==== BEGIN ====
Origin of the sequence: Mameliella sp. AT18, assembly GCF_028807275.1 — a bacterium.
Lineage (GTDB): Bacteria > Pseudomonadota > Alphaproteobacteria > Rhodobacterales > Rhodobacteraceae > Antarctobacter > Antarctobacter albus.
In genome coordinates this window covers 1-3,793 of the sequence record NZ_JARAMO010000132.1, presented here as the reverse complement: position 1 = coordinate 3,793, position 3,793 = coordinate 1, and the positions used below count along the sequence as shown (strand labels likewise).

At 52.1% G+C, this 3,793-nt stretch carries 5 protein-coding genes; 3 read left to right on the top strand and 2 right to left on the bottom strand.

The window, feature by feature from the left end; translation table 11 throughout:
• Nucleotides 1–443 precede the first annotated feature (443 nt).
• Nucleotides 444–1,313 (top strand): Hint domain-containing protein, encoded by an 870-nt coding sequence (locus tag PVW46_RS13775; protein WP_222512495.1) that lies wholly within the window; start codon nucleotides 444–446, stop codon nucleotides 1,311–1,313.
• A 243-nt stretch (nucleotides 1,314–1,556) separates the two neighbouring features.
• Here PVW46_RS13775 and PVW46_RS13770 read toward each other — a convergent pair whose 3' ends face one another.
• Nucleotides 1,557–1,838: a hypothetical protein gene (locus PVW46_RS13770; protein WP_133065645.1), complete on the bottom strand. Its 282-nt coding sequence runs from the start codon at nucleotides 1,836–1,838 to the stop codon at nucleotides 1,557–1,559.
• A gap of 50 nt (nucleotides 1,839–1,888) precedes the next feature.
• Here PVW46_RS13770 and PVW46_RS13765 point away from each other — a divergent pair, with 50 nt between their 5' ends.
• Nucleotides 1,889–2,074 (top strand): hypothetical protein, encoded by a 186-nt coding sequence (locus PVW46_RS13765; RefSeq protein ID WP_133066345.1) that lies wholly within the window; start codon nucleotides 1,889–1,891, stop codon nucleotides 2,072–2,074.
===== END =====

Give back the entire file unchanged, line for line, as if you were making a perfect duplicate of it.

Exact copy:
Origin of the sequence: Mameliella sp. AT18, assembly GCF_028807275.1 — a bacterium.
Lineage (GTDB): Bacteria > Pseudomonadota > Alphaproteobacteria > Rhodobacterales > Rhodobacteraceae > Antarctobacter > Antarctobacter albus.
In genome coordinates this window covers 1-3,793 of the sequence record NZ_JARAMO010000132.1, presented here as the reverse complement: position 1 = coordinate 3,793, position 3,793 = coordinate 1, and the positions used below count along the sequence as shown (strand labels likewise).

At 52.1% G+C, this 3,793-nt stretch carries 5 protein-coding genes; 3 read left to right on the top strand and 2 right to left on the bottom strand.

The window, feature by feature from the left end; translation table 11 throughout:
• Nucleotides 1–443 precede the first annotated feature (443 nt).
• Nucleotides 444–1,313 (top strand): Hint domain-containing protein, encoded by an 870-nt coding sequence (locus tag PVW46_RS13775; protein WP_222512495.1) that lies wholly within the window; start codon nucleotides 444–446, stop codon nucleotides 1,311–1,313.
• A 243-nt stretch (nucleotides 1,314–1,556) separates the two neighbouring features.
• Here PVW46_RS13775 and PVW46_RS13770 read toward each other — a convergent pair whose 3' ends face one another.
• Nucleotides 1,557–1,838: a hypothetical protein gene (locus PVW46_RS13770; protein WP_133065645.1), complete on the bottom strand. Its 282-nt coding sequence runs from the start codon at nucleotides 1,836–1,838 to the stop codon at nucleotides 1,557–1,559.
• A gap of 50 nt (nucleotides 1,839–1,888) precedes the next feature.
• Here PVW46_RS13770 and PVW46_RS13765 point away from each other — a divergent pair, with 50 nt between their 5' ends.
• Nucleotides 1,889–2,074 (top strand): hypothetical protein, encoded by a 186-nt coding sequence (locus PVW46_RS13765; RefSeq protein ID WP_133066345.1) that lies wholly within the window; start codon nucleotides 1,889–1,891, stop codon nucleotides 2,072–2,074.